I know that I really can’t complain. Riding my bike during the winter in north Texas is nothing compared to riding up north. It still sucks.
The cold is one thing, but when you throw in winter rain and the occasional ice and snow storm, riding becomes a real chore. I hear the phrase, “There’s no such thing as bad weather just inappropriate clothing.” all the time. I just wish it were that easy. I do follow the rules of layering and dressing for the last mile, which really helps.
I also feel, having the right bike – or the right bike setup – is also key. At least, get a good set of fenders.
I’m so glad, spring is here and riding is much more pleasant. Bring on the summer.
Being safety minded, I’m always on the lookout for high visibility and reflective gear—especially for the longer, dark days of winter. One of my favorite finds is a set of gloves that aren’t actually designed as bike gear.
I picked these up, earlier this previous winter, at Home Depot for about $13. The day-glow orange and yellow caught my eye, but what sold me were the reflective tips. They are perfect for communicating my hand signals, when riding in the dark.
The gloves aren’t very warm, so there were some mornings when I was cursing the cold and wind. For $13, I don’t expect them to last more than a couple of seasons – long enough to find the right pair of safety bike gloves that are winter worthy.
Here they are, reflecting light:
I shared this on Facebook, but wanted to record it here for future reference as well as for those who are not friends with me on my social network.
Let me set the stage first. Today was a rare snow day in north Texas, but I usually try to get out and get a little bit of exercise before going to work – no matter what the conditions are. It was still dark and the sidewalk was covered in snow, ice and sleet.
I was walking out of my neighborhood to do my morning loop around it’s perimeter. Because it was dark and cold, I was sporting my reflective vest and full head coverage (now that I think of it, I can see how the head covering might have looked suspicious). As I was walking I crossed paths with some guy. Folks usually ignore each other this early in the morning, but this guy begged me for my help. He had a bike, so – at first – I thought he might have had a flat or some other mechanical issue. Instead, he said he needed help rolling both of his bikes to the next corner. He then pointed to his other bike a few feet over. The snow was so thick, that he was having trouble rolling both bikes.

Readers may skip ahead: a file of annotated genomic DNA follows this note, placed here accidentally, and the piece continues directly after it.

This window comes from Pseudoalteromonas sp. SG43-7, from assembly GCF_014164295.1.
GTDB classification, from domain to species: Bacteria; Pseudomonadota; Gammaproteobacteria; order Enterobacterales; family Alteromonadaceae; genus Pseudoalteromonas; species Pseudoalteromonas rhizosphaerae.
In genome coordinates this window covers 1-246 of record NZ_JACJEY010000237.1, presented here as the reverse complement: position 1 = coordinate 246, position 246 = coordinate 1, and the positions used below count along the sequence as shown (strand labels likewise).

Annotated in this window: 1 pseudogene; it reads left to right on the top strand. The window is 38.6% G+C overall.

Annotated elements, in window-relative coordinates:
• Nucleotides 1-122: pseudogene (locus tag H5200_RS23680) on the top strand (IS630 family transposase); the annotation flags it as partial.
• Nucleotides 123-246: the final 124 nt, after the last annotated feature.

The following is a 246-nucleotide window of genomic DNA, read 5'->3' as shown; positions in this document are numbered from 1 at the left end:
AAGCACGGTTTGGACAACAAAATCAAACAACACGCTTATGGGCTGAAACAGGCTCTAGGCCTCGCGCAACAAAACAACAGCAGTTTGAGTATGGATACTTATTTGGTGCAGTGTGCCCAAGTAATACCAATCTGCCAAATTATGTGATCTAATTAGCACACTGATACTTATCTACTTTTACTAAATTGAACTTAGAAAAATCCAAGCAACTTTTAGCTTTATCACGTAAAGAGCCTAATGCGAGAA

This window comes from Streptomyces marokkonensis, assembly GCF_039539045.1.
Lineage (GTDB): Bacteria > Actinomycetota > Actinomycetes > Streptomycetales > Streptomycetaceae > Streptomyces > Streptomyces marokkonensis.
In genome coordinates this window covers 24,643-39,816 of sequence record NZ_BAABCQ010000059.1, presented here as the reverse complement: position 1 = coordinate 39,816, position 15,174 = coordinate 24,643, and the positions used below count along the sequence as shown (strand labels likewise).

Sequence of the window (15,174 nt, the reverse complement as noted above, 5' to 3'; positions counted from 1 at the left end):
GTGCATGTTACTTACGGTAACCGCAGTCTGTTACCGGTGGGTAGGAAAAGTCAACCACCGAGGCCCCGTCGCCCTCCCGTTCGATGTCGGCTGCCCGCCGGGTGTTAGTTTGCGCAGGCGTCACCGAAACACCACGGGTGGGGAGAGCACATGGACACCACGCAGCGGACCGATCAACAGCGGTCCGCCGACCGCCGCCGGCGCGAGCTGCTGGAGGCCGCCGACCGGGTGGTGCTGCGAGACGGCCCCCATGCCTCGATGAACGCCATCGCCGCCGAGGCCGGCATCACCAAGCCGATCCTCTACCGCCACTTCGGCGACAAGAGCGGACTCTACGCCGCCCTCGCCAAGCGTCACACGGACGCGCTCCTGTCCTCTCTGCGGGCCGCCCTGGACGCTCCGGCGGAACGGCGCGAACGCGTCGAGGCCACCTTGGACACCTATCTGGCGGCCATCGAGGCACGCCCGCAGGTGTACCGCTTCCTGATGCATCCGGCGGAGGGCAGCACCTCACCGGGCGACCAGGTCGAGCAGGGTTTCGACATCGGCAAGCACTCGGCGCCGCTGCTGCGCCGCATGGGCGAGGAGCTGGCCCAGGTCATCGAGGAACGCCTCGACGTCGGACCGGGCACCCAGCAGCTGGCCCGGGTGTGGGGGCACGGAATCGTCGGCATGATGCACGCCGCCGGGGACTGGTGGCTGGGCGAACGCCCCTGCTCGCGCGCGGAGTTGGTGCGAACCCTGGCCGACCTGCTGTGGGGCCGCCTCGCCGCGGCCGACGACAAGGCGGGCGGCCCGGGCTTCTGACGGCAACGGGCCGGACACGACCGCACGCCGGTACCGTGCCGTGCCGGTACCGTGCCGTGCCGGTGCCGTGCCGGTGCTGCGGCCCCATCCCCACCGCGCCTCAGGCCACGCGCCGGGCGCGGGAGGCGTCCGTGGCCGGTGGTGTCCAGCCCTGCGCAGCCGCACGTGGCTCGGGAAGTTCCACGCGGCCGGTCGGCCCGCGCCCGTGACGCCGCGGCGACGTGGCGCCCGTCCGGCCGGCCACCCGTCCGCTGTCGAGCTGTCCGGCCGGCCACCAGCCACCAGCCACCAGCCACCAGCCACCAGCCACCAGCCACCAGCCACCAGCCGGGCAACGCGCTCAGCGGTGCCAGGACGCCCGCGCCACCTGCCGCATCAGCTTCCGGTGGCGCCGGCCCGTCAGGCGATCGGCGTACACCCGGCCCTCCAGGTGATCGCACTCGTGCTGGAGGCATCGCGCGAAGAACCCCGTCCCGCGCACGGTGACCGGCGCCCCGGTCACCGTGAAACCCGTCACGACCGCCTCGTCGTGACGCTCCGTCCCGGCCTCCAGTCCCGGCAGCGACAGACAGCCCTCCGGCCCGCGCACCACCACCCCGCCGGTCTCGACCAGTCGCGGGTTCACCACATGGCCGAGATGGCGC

The absolute first thing I asked was, “why do you have two bikes?” Without missing a beat, his immediate response was that it belonged to his old roommate and that it was left for him. At this point, I’m still suspicious, but I also started reasoning in my head. If he were a bike thief, he picked a hell of a time to steal bikes. He didn’t seem nervous, so perhaps, I should take him at face value.
My other reluctance to help was that I was heading the other way and I was on a time limit. However, I didn’t want him to just get away, so I tried to test/bluff him. I said I would help him roll is bikes a few feet, but only if he let me take a picture of him and his bikes. Without hesitation, he said yes.
He called my bluff.
I took the pics and he actually posed for his. He even offered me a few bucks to buy my breakfast, for helping. I declined. Keeping my word, I helped this stranger roll one of his bikes a few feet. Before we got too far, I sensed that he was having second thoughts. He immediately, turned and said that he could get it from there. Worried that he might try to grab my camera, I agreed, handed him the second bike and then walked the other direction. My goal share the pics online once I finished my walk. I thought about calling 911, but figured it was horrible out and emergency services are probably busy, dealing with actual emergencies.
As I was continuing my walk, a man in a truck pulled over (down the street where I had come out of my neighborhood). He got out and started following me. He was in plain clothes, but he flashed me his badge, stating that he was a police officer.
He saw me with one of the bikes, so he immediately started questioning me about the other guy, the bikes, who I was, where I lived, why I was out there, etc. We walked back to his truck as I explained the situation. I also tried to explain who I was, my involvement with the local bike community, and how I had taken pics of the guy and his bikes. Still suspicious of me, he asked if he could take a pic of my drivers license (not being in his squad car, he had no way to run my ID). Not having anything to hide, I agreed. He then stated that he would ‘destroy’ the photo, once they were done.
During this time, another police officer, in a Richardson Police Department squad SUV, pulled the guy with the bikes over. He radioed over to the officer with me, to inquire about me. My officer replied with, “he’s just a concerned citizen.” I took a sigh of relief, since I feared that I could be considered an accomplice. This was something I didn’t think about, when I agreed to interact with this guy.